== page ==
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Logo of Phnom Penh Post newspaper Phnom Penh Post - No one tells, but ​it’s solidarity

No one tells, but ​it’s solidarity

Over the course of the week, many people sat in front of the Royal Palace to mourn Cambodia’s ex-King, Norodom Sihanouk and pay tribute to his spirit for eternal peace.

However, many people coming from far-flung provinces of the country, particularly the elderly, faced financial difficulties to support themselves for a whole week in Phnom Penh. Youth groups started to provide support to these visitors in need.

These groups supplied rice, snacks, water, raincoats, oil, balm, medicine, fruit, cookies, bananas and sugar among others. They also helped clear rubbish from the area, gave first aid and directed missing children back to their parents.

“We know how bad conditions are that old people will face," says Miss Chan Phalkona student at the Royal University of Phnom Penh (RUPP) representing her charity group." That's why we formed a group of about 20 people for fund raising to support our action and buy food for them who stayed there during prayer time.”

A group of six led by Keo Chan Oukdom also helped people share what they had.

“As Cambodian youth, we lack skills. But what we can do, is fund raising to buy things that everyone can share.”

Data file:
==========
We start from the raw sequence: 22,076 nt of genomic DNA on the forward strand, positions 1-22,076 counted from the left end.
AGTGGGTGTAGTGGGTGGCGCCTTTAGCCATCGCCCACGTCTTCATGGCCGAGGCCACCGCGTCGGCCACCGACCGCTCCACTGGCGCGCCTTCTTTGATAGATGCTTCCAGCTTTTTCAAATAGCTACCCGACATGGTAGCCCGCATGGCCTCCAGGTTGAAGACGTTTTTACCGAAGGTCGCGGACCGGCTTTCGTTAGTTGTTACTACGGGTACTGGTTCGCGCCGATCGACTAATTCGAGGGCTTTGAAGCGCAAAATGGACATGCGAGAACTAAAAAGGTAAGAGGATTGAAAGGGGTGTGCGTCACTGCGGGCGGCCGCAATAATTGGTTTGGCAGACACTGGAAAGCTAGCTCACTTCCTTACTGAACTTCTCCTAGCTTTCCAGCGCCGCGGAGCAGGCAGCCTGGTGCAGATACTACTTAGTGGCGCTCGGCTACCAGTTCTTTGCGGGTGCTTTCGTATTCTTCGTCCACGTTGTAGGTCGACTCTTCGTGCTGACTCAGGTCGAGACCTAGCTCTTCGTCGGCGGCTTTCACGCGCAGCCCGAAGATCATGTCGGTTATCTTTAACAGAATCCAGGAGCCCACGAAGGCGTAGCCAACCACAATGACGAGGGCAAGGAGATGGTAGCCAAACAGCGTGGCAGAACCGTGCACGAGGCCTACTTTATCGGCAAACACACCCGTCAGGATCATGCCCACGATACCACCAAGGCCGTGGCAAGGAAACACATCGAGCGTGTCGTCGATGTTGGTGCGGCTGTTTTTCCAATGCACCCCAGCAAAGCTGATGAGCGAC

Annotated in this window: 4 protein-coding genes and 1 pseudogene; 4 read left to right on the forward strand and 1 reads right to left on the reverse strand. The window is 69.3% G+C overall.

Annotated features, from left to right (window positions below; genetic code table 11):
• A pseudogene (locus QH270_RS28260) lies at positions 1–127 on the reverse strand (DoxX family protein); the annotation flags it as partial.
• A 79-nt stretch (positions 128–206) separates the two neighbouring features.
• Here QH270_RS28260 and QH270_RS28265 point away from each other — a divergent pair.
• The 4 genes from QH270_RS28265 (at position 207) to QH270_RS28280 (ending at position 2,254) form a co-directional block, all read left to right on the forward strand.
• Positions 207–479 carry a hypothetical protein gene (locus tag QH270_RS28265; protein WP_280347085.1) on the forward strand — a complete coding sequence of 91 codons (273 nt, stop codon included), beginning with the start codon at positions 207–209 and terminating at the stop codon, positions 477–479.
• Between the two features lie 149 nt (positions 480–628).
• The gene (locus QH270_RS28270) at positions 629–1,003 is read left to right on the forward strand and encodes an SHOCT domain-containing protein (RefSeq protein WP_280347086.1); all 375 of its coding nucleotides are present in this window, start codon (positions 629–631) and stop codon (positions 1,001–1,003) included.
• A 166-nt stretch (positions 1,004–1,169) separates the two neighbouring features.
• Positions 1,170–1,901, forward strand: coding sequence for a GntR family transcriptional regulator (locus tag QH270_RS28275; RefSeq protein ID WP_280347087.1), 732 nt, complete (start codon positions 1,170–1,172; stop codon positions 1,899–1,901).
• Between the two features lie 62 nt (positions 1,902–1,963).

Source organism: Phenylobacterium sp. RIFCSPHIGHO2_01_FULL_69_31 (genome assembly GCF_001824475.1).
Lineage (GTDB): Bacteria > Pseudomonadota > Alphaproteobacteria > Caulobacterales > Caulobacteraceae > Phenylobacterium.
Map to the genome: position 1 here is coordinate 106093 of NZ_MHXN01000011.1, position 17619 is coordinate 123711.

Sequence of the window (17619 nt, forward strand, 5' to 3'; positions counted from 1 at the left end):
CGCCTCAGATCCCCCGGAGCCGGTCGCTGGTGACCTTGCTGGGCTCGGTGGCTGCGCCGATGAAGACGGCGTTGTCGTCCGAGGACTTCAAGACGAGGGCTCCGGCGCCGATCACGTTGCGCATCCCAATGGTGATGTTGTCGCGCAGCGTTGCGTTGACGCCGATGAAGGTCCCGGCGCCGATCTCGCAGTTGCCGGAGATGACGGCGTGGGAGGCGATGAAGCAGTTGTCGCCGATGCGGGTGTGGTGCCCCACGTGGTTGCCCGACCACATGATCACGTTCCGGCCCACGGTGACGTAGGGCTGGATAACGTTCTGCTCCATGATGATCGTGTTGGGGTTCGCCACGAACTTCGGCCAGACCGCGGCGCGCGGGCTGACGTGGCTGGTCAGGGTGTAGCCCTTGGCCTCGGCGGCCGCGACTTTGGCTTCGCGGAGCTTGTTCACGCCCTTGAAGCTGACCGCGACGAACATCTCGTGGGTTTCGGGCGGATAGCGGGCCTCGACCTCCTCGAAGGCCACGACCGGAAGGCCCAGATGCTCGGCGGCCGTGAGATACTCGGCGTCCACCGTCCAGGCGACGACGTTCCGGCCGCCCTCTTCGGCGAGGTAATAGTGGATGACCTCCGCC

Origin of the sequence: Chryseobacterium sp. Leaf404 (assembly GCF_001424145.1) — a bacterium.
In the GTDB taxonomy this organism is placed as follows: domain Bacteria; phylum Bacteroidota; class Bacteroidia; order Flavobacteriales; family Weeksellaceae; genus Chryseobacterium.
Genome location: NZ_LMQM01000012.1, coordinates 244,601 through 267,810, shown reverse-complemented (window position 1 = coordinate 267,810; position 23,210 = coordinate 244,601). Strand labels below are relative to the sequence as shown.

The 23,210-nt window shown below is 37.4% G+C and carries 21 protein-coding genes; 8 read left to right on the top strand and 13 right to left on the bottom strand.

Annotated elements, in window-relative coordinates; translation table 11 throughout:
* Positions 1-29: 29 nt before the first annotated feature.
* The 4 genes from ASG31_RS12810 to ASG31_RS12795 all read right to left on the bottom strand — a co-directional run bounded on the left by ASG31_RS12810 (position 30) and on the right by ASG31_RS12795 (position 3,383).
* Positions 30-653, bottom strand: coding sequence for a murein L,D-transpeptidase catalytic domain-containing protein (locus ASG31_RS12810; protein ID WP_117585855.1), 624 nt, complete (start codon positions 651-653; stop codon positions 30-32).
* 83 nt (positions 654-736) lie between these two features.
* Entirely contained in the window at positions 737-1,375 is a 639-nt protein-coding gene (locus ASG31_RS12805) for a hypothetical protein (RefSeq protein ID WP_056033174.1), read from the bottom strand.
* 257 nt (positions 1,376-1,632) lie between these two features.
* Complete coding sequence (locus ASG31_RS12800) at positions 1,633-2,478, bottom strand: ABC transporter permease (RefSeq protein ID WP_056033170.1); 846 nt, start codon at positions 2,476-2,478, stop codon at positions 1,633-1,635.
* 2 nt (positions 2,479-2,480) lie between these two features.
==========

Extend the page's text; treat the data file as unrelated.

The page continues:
This charity group from Pannasastra University of Cambodia (PUC) helped provincial visitors as, according to Keo Chan Oukdom, “we are Cambodian, we love Cambodia and are keen on helping our own.”

Touch Vannak, another volunteer, said “We do not have enough money to buy raincoats for everyone, but we just ask ABC radio station to help distribute them to people because we do not want them to face adverse weather conditions, especially the elderly.”

Collecting rubbish from the street, volunteer Sok Sakada said that “(he) came here with my other four friends, but we did not have plans to do such thing. The reason why we do this is because we are afraid that if no one solves this problem, the environment will get spoiled which will affect the mourning.”

Sea Pheara, a monk in Ouk Naloum Pagoda, said “this is the first time since I was born that I can see Cambodian citizens' solidarity. I know that there are not even 20 Cambodians charity groups, especially youth groups that share this responsibility for charity work.”

Aim is a tourist from Australia. For nearly a week, he saw what happened during the ceremony. “I have gone to many countries, and this is the event that attracted me the most,” he said.

“I have never been to a country that had such a strong feeling of love towards its king, so I can guarantee that there is no country like this.”
“All the activities that Cambodian youth have done are positive and priceless things," says Lomg Chandavy, a sociology lecturer.

"It shows that they know clearly the situation of their society and these group are the symbols of a new generation.”



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